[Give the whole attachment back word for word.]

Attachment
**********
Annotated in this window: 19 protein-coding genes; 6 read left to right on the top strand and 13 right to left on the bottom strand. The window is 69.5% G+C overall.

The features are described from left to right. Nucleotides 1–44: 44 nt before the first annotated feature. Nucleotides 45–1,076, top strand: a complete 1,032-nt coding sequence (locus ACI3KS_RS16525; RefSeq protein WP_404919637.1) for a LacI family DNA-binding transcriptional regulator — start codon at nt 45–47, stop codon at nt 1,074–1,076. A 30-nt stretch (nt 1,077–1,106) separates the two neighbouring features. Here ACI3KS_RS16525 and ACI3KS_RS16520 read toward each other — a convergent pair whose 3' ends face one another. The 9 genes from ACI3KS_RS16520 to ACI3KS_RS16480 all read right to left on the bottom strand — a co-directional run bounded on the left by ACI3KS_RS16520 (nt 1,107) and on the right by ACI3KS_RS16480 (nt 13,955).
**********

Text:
Annotated in this window: 19 protein-coding genes; 6 read left to right on the top strand and 13 right to left on the bottom strand. The window is 69.5% G+C overall.

The features are described from left to right. Nucleotides 1–44: 44 nt before the first annotated feature. Nucleotides 45–1,076, top strand: a complete 1,032-nt coding sequence (locus ACI3KS_RS16525; RefSeq protein WP_404919637.1) for a LacI family DNA-binding transcriptional regulator — start codon at nt 45–47, stop codon at nt 1,074–1,076. A 30-nt stretch (nt 1,077–1,106) separates the two neighbouring features. Here ACI3KS_RS16525 and ACI3KS_RS16520 read toward each other — a convergent pair whose 3' ends face one another. The 9 genes from ACI3KS_RS16520 to ACI3KS_RS16480 all read right to left on the bottom strand — a co-directional run bounded on the left by ACI3KS_RS16520 (nt 1,107) and on the right by ACI3KS_RS16480 (nt 13,955).